Two hundred forty-six years ago, the Continental Congress in Philadelphia passed a resolution officially creating an American flag. Prior to this, the Continental Army was using a variety of colors and standards sporting coiled rattlesnakes, dismembered rattlesnakes, evergreen trees, crescent moons, stars, and a host of other devices.
In 1776, General George Washington adopted the Continental Colors, also known as the Grand Union Flag, bearing 13 alternating red and white stripes with the British Union flag in the upper canton. Considered the first national flag of the United States, it was still too “British” for some.
On June 14, 1777, exactly two years after Washington took command of the militia around Boston, Congress passed the following:
“Resolved. That the flag of the thirteen United States be thirteen stripes, alternate red and white; That the Union be thirteen stars, white in a blue field, representing a new constellation.”
There is no mention of how the stars are to be arranged; no guidance about how the colors of the stripes were to be formatted — seven red and six white, seven white and six red, or if the stripes were to be vertical or horizontal — only that there are to be 13 stripes in two alternating colors.
Flag makers often took great liberties within these guidelines. Several patterns for the stars emerged, with the two most common being the “Betsy Ross Flag” — with the stars arranged in a circle — or the stars being aligned in alternating rows of 3-2-3-2-3. Some flags had seven white and six red stripes; some even incorporated blue stripes into the pattern.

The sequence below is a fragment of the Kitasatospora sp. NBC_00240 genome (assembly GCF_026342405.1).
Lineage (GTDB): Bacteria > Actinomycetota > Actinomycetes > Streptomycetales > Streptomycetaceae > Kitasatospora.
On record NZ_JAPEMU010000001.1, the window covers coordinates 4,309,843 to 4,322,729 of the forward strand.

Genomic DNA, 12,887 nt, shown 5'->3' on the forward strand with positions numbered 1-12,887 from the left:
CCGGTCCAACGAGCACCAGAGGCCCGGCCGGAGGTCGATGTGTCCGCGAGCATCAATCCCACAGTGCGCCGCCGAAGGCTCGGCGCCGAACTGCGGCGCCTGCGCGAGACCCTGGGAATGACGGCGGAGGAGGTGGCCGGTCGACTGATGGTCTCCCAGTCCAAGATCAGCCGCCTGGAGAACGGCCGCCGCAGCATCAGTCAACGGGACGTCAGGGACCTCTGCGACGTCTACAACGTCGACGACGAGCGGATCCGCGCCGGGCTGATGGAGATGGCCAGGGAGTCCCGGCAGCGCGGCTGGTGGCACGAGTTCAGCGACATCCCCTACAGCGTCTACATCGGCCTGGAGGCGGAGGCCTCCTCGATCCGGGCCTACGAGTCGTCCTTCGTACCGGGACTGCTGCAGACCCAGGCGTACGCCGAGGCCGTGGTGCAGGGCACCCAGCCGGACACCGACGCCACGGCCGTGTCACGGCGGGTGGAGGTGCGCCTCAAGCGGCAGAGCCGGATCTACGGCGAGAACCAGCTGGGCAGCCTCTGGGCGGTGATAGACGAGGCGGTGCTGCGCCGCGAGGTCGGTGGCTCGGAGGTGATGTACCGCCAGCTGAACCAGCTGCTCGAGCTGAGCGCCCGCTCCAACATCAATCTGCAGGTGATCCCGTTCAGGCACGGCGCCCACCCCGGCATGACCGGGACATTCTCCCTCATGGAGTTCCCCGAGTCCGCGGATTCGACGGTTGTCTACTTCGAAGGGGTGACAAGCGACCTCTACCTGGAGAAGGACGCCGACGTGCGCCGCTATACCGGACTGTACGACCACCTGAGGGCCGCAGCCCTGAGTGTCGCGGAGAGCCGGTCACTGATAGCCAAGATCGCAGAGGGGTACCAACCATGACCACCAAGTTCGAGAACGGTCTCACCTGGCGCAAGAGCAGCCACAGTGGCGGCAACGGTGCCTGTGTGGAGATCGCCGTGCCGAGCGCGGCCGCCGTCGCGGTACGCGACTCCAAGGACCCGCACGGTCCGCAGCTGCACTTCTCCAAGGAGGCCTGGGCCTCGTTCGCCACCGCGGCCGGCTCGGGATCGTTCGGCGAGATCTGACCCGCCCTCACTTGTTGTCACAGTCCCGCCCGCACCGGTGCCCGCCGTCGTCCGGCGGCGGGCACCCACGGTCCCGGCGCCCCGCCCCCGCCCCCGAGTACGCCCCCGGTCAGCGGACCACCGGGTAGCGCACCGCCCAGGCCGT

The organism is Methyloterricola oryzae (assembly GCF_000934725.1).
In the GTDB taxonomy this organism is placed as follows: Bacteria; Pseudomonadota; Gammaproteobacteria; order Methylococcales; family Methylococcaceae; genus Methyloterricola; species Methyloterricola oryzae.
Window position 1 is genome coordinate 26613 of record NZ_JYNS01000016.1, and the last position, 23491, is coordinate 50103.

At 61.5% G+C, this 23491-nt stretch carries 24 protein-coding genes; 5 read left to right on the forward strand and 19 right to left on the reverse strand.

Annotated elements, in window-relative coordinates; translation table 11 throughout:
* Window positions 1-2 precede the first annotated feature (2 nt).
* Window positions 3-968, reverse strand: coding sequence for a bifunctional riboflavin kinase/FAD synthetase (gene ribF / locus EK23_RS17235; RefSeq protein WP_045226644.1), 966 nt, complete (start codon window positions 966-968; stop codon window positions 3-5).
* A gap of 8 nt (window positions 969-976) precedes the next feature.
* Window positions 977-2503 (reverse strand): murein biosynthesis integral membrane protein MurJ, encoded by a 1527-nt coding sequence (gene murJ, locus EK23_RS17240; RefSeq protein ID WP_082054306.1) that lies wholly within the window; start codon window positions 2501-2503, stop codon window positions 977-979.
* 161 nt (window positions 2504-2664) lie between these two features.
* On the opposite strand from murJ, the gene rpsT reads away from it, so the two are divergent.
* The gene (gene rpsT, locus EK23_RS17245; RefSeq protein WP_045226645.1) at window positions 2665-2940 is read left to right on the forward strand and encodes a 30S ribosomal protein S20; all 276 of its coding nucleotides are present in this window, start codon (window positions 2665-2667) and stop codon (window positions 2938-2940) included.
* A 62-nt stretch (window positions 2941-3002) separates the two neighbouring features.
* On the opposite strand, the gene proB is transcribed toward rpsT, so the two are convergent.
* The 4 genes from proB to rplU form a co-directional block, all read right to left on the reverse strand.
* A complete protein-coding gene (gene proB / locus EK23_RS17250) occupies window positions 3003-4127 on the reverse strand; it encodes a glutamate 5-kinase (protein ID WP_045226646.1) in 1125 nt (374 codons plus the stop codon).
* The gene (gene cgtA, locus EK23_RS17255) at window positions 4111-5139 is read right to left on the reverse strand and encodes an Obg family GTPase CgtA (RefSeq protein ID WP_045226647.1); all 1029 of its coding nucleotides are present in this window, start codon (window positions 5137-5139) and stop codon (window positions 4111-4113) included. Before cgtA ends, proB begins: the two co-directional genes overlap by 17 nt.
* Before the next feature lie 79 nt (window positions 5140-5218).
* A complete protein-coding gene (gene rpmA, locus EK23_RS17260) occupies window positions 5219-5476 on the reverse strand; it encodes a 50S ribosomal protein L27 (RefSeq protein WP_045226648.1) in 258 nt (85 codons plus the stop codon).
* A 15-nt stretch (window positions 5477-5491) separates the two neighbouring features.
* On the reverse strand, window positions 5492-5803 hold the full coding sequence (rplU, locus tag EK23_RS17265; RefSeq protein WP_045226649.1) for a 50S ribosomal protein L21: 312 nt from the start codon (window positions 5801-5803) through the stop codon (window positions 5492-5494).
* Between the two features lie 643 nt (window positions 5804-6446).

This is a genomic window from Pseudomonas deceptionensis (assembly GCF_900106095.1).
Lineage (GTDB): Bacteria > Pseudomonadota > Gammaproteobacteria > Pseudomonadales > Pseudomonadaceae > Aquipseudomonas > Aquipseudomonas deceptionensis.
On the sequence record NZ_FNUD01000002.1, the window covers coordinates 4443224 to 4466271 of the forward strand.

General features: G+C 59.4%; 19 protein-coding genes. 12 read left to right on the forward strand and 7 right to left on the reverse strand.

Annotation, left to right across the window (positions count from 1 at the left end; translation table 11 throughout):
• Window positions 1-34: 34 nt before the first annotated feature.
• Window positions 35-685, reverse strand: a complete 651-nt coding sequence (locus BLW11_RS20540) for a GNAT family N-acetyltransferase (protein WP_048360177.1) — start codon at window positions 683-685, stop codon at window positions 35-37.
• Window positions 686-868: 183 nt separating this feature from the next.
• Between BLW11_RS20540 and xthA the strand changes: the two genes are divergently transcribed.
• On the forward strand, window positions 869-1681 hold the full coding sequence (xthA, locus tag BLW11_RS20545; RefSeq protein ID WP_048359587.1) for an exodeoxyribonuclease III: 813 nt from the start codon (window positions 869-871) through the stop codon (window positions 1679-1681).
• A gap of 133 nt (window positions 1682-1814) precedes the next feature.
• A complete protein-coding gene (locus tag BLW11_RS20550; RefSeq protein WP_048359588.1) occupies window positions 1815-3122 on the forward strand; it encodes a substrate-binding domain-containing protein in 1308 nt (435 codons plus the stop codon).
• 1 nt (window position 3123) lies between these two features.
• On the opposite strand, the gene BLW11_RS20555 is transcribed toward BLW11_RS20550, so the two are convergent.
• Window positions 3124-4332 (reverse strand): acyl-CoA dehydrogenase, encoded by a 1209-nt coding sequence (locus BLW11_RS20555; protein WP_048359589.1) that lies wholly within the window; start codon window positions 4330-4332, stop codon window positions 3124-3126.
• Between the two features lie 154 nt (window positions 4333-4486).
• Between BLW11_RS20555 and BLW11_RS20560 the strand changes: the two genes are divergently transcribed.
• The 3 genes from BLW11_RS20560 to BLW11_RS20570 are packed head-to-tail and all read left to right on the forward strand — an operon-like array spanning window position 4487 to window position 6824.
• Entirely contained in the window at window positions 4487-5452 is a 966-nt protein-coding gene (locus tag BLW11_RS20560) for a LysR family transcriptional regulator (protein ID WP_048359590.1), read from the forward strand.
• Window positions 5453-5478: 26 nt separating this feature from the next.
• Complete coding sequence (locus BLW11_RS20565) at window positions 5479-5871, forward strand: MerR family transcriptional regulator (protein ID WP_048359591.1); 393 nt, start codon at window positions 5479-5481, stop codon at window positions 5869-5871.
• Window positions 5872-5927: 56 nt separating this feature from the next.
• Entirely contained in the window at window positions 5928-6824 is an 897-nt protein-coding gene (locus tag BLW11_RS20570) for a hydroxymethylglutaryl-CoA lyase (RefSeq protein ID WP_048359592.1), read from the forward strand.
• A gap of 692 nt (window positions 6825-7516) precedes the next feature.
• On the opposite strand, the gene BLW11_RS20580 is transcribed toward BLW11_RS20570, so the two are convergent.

The flag’s unique design allowed for alterations over time as the new country began to expand across the continent. When Vermont and Kentucky were admitted to the Union in 1794, two more stars and two more stripes were added to the flag. This 15-star, 15-stripe version would become the famous “star-spangled banner” that Francis Scott Key wrote about at Fort McHenry. This pattern remained in use from 1794 to 1818, despite five more states being added during that time.
In 1818, Congress passed a second resolution limiting the number of stripes to 13, forever enshrining the original colonies. From that point on, only a single star would be added to the constellation for each new state admitted into the Union. Those stars would be officially added on Independence Day following the state’s admission.
Over the past two centuries, there have been 27 variations of the flag, with the longest serving variation being the current 50-star flag, having flown for 63 years (1960-2023). Nine variations were used for only a single year as states were added later, making these variations very rare. It was not until 1912 that the design of the flag was standardized, and the layout of the stars specified.
Today, it is a common sight to see the Stars and Stripes flying from businesses and homes. This wasn’t always the case. The flag used to be seen as a symbol of the government, and was flown only over government property, such as forts, post offices, court houses, naval vessels, and schools.
That changed in April of 1861 with the bombardment of Fort Sumpter. After surrendering the fort to Confederate forces, the garrison was allowed to keep their colors. These colors were taken on a tour of the northern states and used as a recruiting tool to enlist volunteers into the Union Army. This tour sparked a wave of “flagmania” as everyone began buying and displaying the flag.
Today, the flag isn’t seen so much as a symbol of the government, but as a symbol of the nation and its people, often being used to protest the government. It represents us as a people; our cultural melting pot and our shared history — warts and all.
It’s OUR flag.